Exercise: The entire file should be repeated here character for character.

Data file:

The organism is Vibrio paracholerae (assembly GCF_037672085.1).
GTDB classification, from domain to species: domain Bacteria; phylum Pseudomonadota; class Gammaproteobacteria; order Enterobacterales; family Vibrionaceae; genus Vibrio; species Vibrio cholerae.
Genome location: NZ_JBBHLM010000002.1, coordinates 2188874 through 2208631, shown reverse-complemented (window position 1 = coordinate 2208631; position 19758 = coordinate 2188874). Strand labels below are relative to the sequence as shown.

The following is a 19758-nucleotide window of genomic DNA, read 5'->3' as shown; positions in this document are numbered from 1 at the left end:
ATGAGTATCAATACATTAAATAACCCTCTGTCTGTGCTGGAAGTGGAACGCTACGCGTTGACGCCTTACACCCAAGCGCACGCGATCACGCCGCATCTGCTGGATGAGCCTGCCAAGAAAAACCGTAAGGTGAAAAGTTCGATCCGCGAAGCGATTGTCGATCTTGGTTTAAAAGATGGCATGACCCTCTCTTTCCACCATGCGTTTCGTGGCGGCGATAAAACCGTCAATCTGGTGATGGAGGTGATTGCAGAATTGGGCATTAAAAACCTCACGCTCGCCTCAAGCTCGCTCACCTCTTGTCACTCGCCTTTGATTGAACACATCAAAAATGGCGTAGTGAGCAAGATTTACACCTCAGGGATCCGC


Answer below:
The organism is Vibrio paracholerae (assembly GCF_037672085.1).
GTDB classification, from domain to species: domain Bacteria; phylum Pseudomonadota; class Gammaproteobacteria; order Enterobacterales; family Vibrionaceae; genus Vibrio; species Vibrio cholerae.
Genome location: NZ_JBBHLM010000002.1, coordinates 2188874 through 2208631, shown reverse-complemented (window position 1 = coordinate 2208631; position 19758 = coordinate 2188874). Strand labels below are relative to the sequence as shown.

The following is a 19758-nucleotide window of genomic DNA, read 5'->3' as shown; positions in this document are numbered from 1 at the left end:
ATGAGTATCAATACATTAAATAACCCTCTGTCTGTGCTGGAAGTGGAACGCTACGCGTTGACGCCTTACACCCAAGCGCACGCGATCACGCCGCATCTGCTGGATGAGCCTGCCAAGAAAAACCGTAAGGTGAAAAGTTCGATCCGCGAAGCGATTGTCGATCTTGGTTTAAAAGATGGCATGACCCTCTCTTTCCACCATGCGTTTCGTGGCGGCGATAAAACCGTCAATCTGGTGATGGAGGTGATTGCAGAATTGGGCATTAAAAACCTCACGCTCGCCTCAAGCTCGCTCACCTCTTGTCACTCGCCTTTGATTGAACACATCAAAAATGGCGTAGTGAGCAAGATTTACACCTCAGGGATCCGC